Join The Conversation With Mishpacha's Weekly Newsletter
Who Will Be New Jersey’s Next Governor?
Thursday, April 20, 2017
C hris Christie, the New Jersey governor who ran for president, dropped out and endorsed Donald Trump, and then watched his popularity plummet, cannot run for reelection due to state term limit laws.
So who will be New Jersey’s next governor? It’s a healthy race, with several Democratic and Republican contenders.
Both parties will hold primaries on June 6 to choose their candidates for the November 7 general election.
For the Republicans, frontrunner Lt.-Gov. Kim Guadagno faces three challengers: State Assemblyman Jack Ciattarelli, Nutley township commissioner Steven Rogers, and businessman Joseph Rullo. The Democratic Party contest pits the favorite, Phil Murphy, a former US ambassador to Germany, in a four-man race that includes Jim Johnson, a former US Treasury undersecretary; State Assemblyman John Wisniewski; and State Senator Raymond Lesniak.
Both leading candidates are aggressively courting the Orthodox Jewish community, assuming their votes will matter in what’s shaping up as a tight general election.
Orthodox Jews had their ups and downs with Christie. While he won 82% of Lakewood’s vote in his 2013 reelection, he offended Jewish donors in a 2014 speech, referring to Judea and Samaria as “occupied territories,” a mistake for which he subsequently apologized to Sheldon Adelson, a major GOP donor. Last August Christie mended fences further by signing a law that prohibits the state from investing in pension and annuity funds that boycott Israel or Israeli businesses.
Guadagno has been a strong supporter of school choice and vouchers. She distanced herself from her unpopular boss even before announcing her candidacy, publicly opposing Christie’s controversial bill to raise New Jersey’s gas tax and coming out against Donald Trump.
Aside from his foreign service, Murphy is little known among Orthodox Jewish voters, and his progressive platform will be less attractive to political conservatives. Murphy also came under fire for comparing President Trump to Adolf Hitler after Trump floated the idea of creating a registry for Muslim citizens and immigrants. Although he never mentioned Trump or Hitler by name, Murphy was quoted saying: “I’m a modest student of Germany history. And I know what was being said about somebody else in the 1920s. And you could unfortunately drop in names from today into those observations from the 1920s, and the moves that have been made early on only aid and abet that argument.”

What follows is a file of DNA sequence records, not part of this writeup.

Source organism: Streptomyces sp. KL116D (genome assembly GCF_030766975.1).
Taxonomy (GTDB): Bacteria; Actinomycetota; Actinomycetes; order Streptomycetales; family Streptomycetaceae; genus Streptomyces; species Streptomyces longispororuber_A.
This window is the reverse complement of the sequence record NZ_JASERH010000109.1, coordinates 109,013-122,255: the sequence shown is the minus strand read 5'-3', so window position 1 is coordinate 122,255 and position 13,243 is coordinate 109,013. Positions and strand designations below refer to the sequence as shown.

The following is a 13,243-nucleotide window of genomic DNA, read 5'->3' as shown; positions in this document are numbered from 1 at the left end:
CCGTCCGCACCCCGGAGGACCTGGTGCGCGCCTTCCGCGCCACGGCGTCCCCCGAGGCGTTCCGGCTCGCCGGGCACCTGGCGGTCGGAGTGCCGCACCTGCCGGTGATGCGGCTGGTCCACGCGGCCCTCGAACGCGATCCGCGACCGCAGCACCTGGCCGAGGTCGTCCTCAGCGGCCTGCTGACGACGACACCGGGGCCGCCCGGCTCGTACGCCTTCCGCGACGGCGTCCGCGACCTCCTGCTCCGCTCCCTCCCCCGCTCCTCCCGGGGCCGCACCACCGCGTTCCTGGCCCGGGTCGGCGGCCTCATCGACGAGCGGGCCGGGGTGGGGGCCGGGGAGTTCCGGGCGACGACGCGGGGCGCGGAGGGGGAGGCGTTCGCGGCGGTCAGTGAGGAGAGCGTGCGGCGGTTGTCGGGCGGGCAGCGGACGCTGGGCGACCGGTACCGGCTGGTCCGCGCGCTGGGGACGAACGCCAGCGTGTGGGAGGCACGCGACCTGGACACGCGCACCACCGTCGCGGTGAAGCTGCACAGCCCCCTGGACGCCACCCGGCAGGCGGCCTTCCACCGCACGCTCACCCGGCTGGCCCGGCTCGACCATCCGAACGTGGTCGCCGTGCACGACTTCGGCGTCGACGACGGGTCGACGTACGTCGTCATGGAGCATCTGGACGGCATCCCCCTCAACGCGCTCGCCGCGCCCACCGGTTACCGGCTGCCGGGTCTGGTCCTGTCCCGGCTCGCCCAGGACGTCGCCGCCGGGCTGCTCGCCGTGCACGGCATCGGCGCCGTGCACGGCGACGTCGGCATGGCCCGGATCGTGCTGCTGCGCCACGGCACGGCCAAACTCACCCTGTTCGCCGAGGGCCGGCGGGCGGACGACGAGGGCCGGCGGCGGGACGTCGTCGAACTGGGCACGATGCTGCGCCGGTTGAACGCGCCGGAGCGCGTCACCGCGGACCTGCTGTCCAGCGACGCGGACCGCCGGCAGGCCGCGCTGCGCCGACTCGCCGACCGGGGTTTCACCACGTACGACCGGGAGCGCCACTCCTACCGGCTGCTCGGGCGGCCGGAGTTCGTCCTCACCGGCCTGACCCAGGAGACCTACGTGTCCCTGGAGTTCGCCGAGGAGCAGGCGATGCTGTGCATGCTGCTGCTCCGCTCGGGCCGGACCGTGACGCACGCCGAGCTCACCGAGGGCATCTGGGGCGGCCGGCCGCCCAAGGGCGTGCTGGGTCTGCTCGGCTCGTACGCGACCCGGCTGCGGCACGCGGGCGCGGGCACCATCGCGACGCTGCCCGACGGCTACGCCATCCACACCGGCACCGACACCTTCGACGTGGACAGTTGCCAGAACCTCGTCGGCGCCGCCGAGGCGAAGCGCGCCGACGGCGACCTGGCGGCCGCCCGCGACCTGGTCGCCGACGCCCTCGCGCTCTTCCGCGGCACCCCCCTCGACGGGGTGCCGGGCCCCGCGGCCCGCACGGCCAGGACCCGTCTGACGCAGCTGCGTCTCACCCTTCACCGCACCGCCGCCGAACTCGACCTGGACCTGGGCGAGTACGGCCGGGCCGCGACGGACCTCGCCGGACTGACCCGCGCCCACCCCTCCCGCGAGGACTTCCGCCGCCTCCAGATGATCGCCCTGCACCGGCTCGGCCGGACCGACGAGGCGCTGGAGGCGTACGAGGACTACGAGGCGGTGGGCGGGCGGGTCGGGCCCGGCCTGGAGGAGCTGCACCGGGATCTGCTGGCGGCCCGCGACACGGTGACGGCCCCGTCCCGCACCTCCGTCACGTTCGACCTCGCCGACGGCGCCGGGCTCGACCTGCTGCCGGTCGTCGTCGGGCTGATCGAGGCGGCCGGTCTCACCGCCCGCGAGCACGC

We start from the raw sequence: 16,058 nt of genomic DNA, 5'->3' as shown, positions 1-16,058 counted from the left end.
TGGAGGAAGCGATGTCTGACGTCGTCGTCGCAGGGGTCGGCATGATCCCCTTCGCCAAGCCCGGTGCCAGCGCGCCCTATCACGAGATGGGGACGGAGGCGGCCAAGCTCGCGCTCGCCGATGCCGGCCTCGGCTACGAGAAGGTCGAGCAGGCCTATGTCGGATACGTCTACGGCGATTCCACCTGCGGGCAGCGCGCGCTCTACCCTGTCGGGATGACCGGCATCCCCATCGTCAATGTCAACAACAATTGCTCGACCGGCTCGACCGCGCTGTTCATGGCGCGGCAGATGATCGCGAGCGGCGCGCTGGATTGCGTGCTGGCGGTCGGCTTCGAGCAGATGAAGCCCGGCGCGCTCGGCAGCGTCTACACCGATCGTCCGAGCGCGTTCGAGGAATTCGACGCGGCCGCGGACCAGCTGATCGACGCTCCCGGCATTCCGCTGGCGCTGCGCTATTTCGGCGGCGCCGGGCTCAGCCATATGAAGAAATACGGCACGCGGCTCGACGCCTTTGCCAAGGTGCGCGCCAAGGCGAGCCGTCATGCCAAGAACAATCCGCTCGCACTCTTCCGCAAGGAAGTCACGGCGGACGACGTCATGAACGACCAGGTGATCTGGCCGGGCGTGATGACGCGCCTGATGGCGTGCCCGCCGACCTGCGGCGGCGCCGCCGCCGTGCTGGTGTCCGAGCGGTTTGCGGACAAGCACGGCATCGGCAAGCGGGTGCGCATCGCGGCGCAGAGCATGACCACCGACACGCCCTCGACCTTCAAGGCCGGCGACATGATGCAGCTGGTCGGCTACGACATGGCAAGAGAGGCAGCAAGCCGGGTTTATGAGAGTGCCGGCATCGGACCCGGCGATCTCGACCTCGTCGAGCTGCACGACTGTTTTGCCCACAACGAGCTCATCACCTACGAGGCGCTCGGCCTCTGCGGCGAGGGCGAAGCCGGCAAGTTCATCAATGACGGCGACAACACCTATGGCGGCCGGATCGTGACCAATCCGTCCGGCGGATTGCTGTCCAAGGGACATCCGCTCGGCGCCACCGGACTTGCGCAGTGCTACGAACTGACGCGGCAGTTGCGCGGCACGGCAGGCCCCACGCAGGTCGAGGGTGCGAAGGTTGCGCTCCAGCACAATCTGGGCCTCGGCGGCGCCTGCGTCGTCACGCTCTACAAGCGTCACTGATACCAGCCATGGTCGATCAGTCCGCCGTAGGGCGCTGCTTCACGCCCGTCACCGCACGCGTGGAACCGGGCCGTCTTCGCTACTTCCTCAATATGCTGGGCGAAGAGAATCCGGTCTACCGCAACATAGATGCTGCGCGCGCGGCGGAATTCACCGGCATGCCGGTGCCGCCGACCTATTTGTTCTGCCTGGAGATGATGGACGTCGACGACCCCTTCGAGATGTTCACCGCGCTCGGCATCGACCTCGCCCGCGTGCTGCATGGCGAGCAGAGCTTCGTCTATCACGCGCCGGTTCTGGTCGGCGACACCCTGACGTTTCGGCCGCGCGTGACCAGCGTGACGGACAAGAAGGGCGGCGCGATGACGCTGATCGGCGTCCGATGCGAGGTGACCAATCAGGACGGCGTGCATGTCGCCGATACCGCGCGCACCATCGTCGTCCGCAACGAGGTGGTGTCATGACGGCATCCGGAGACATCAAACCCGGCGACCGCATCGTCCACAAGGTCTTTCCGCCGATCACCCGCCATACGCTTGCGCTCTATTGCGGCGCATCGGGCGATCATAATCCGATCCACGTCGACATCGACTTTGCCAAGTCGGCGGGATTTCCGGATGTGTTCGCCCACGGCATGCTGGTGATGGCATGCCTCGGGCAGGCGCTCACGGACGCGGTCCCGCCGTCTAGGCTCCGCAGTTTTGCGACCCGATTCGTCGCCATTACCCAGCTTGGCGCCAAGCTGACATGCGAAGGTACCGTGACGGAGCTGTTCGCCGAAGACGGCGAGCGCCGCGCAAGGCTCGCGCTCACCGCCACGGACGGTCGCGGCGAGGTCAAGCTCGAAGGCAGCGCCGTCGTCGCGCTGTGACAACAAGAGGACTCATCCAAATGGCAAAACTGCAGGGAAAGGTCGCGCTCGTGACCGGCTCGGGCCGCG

A recent Quinnipiac poll showed Murphy leading Guadagno 47% to 25%; however, 70% of voters said they don’t know enough about Murphy to form an opinion of him and 63% said the same about Guadagno.
“On issues that matter to the Jewish community, Guadagno’s record is an open book,” said one New Jersey Orthodox Jewish leader who requested anonymity. “She has invested in meeting the community and caring for their needs, compared to Christie’s lackluster relations and uncooperative conduct on increased security funding for nonpublic schools.”
Avi Schnall, Agudath Israel’s New Jersey director, says that both Guadagno and Murphy understand the importance of the state’s Orthodox Jewish votes. “If someone is able to capture the Jewish vote, it can make a significant difference in the outcome of an election. The numbers speak for themselves,” Schnall said. (Originally featured in Mishpacha, Issue 656)
Jacob Kornbluh is the political reporter for Jewish Insider
To read more, subscribe to Mishpacha in print
Son of a pioneer of Colorado’s media world, Hillel Goldberg was expected to continue his family’s n...
Mishpacha Speaks to UN Ambassador Danny Danon About Recent Developments
He used to perform in theatres before paying crowds. Now the sidewalk is his stage, where people thr...